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[personal profile] seekingferret
Kosher USA by Roger Horowitz


This book was so much fun to read, and so illuminating. [personal profile] brainwane- I think you'd find it interesting as a supplement to my past answers about kashrut.

Horowitz's previously books have been investigations of the world of the modern American meat industry generally, and at the prodding of his family he turned to look more specifically at the kosher food industry and its evolution over the last century in this book. It features a chapter on the history of Coca Cola's kosher certification, a chapter on the history of Manischewitz and Kedem wines, a chapter on the story of Oreo's becoming kosher, a couple of chapters on the kosher beef industry, and all of them explain so much about things I've sort of halfway absorbed through a lifetime of consuming kosher food products.

There's this constantly devastating paradox of American Jewish life at the center of Horowitz's book: In order to make inarguably kosher food accessible to Orthodox Jews at reasonable cost, the majority of the people buying it need to be non-Jews. The further from this condition a particular foodstuff slips, the more the foodstuff will become inaccessible to Jewish consumers. The closer to this condition a foodstuff is, the cheaper and more plentiful it will be to Jewish buyers. And there are synergies to this process, because the food chain is complicated and interconnected, so if more processed foods have supply chains that are completely certified kosher, it means there are more input ingredients being used incidentally in other products that can then more easily and cost-effectively be certified kosher.

So, great, you might say, the primary tactic if you want to make kosher food cheap and available should be to convince non-Jews to eat kosher food! But Horowitz records a competing dynamic, which is this: When a foodstuff can be produced, at varying efforts, to satisfy people with different levels of kashrut stringency, the most stringent standard tends to drive less stringent standards out of the market. This is because the less stringent people will eat either food made to the less stringent standard or food made to the more stringent standard, and the more stringent people will eat only the food made to the more stringent standard, and in most cases the producer only wants to make one product that the most customers will buy.

This is why glatt meat has largely driven nonglatt meat off the kashrut market, and why Orthodox hecksherim grace tens of thousands of processed foods and Conservative hecksherim barely any, and why there are hundreds of mevushal wines and barely any non-mevushal wines. And taken to an extreme, this process competes with the tendency of producers to compete for the non-Jewish market, bifurcating the product line into the much cheaper non-kosher version and the much more expensive or bad tasting stringently kosher version and eliminating the non-stringently kosher version capable of competing on price and taste with the non-kosher version. So you have a tension between this dynamic, which can result in kosher products designed only for Jewish consumption at an exorbitant markup, and the first dynamic, which tends to result in kosher products designed primarily for non-Jewish consumption that are cheaper and of generally higher appeal. Horowitz has a particularly great diversion into the history of how Manischewitz wine began to market itself primarily to an African-American audience because of the chance discovery that Concord grape-based sweet wines taste similar to scuppernong grape-based sweet wines popular in the Deep South, and how this enabled Manischewitz to massively gain market share, but ultimately created a wedge that allowed Kedem to steal Jewish market share by marketing imported dry kosher wines and trying to figure out flash pasteurization techniques to make Mevushal wine taste marginally better.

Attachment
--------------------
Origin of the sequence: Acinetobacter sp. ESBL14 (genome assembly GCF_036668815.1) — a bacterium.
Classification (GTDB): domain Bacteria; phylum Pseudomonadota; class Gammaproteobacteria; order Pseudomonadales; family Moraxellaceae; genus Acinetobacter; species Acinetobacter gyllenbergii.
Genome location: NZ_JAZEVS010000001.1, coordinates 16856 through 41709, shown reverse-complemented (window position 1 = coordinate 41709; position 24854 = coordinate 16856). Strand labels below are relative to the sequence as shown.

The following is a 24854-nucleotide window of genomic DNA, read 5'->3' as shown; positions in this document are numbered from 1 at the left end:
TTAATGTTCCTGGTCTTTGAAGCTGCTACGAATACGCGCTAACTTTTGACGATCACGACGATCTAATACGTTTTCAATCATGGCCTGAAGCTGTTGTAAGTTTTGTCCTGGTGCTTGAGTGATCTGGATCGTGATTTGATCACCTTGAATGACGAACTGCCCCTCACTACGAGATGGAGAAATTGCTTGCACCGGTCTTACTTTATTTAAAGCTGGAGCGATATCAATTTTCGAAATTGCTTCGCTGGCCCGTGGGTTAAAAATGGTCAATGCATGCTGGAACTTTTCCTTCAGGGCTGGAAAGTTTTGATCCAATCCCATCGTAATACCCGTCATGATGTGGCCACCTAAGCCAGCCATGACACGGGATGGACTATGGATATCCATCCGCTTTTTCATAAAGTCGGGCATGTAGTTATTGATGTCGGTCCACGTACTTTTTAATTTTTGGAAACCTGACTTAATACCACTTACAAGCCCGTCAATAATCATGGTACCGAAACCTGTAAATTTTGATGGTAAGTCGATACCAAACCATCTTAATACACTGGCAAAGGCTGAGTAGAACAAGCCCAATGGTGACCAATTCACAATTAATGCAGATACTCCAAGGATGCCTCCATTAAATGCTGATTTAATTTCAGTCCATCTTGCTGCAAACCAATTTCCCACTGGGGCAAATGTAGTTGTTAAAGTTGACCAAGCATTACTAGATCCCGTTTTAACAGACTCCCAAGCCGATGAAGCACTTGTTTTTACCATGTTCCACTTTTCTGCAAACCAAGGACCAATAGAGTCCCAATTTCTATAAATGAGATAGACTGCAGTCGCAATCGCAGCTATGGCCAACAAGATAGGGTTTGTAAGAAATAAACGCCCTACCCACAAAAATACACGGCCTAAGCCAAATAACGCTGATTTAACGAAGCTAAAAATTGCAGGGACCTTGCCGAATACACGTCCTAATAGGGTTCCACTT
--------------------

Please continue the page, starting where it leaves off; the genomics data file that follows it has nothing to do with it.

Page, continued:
The other interesting story Horowitz tells is about the way government regulation of food has interacted with the kosher industry, sometimes to the benefit of Jews and sometimes to the detriment, sometimes the same regulations! The same New York State kosher enforcement division that, with industry cooperation, minimized fraudulent kosher food and protected the food safety of New York Jews for decades eventually became a corrupt tool to enforce stringent Orthodox industrial hecksherim on those seeking to use local Rabbanim to certify small kosher businesses.

I was fascinated in particular by Horowitz's passage about the way increased record-keeping imposed by the FDA on large food businesses for health safety reasons allowed the Orthodox Union to establish computerized kashrut tracking systems and massively expand the reach of OU kosher certification. It's such a neat story. In general the role of government regulation in Kosher USA is really ambiguous- good when it works, but just as often seen justifiably as an unwitting threat to the Jewish community- as when he discusses the role of new ethical slaughter regulations in the 1970s on raising the price of kosher beef.

(no subject)

Date: 2017-09-10 04:22 am (UTC)
conuly: (Default)
From: [personal profile] conuly
That all sounds fascinating. Is it accessible to non-Jews, or full of specialized jargon?

(no subject)

Date: 2017-09-11 02:15 pm (UTC)
brainwane: My smiling face, including a small gold bindi (Default)
From: [personal profile] brainwane
You're so kind to think of me! Hey look, it's available from the New York Public Library as an ebook via SimplyE. Nice!

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